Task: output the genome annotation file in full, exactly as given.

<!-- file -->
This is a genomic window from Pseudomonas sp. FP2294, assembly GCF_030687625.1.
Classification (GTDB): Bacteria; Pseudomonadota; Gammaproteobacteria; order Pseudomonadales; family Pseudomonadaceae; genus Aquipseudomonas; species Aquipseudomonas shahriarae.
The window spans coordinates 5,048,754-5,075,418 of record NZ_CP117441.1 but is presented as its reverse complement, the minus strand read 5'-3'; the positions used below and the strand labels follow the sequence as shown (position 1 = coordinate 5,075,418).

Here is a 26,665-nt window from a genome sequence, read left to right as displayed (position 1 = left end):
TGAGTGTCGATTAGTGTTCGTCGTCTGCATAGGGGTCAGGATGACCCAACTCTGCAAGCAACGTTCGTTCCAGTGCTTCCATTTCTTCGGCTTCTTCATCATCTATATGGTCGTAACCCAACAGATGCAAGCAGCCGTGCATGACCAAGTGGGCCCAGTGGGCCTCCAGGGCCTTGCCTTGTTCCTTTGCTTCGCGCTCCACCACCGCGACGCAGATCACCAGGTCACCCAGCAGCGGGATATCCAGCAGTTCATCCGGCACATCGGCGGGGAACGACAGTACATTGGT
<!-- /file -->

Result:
This is a genomic window from Pseudomonas sp. FP2294, assembly GCF_030687625.1.
Classification (GTDB): Bacteria; Pseudomonadota; Gammaproteobacteria; order Pseudomonadales; family Pseudomonadaceae; genus Aquipseudomonas; species Aquipseudomonas shahriarae.
The window spans coordinates 5,048,754-5,075,418 of record NZ_CP117441.1 but is presented as its reverse complement, the minus strand read 5'-3'; the positions used below and the strand labels follow the sequence as shown (position 1 = coordinate 5,075,418).

Here is a 26,665-nt window from a genome sequence, read left to right as displayed (position 1 = left end):
TGAGTGTCGATTAGTGTTCGTCGTCTGCATAGGGGTCAGGATGACCCAACTCTGCAAGCAACGTTCGTTCCAGTGCTTCCATTTCTTCGGCTTCTTCATCATCTATATGGTCGTAACCCAACAGATGCAAGCAGCCGTGCATGACCAAGTGGGCCCAGTGGGCCTCCAGGGCCTTGCCTTGTTCCTTTGCTTCGCGCTCCACCACCGCGACGCAGATCACCAGGTCACCCAGCAGCGGGATATCCAGCAGTTCATCCGGCACATCGGCGGGGAACGACAGTACATTGGT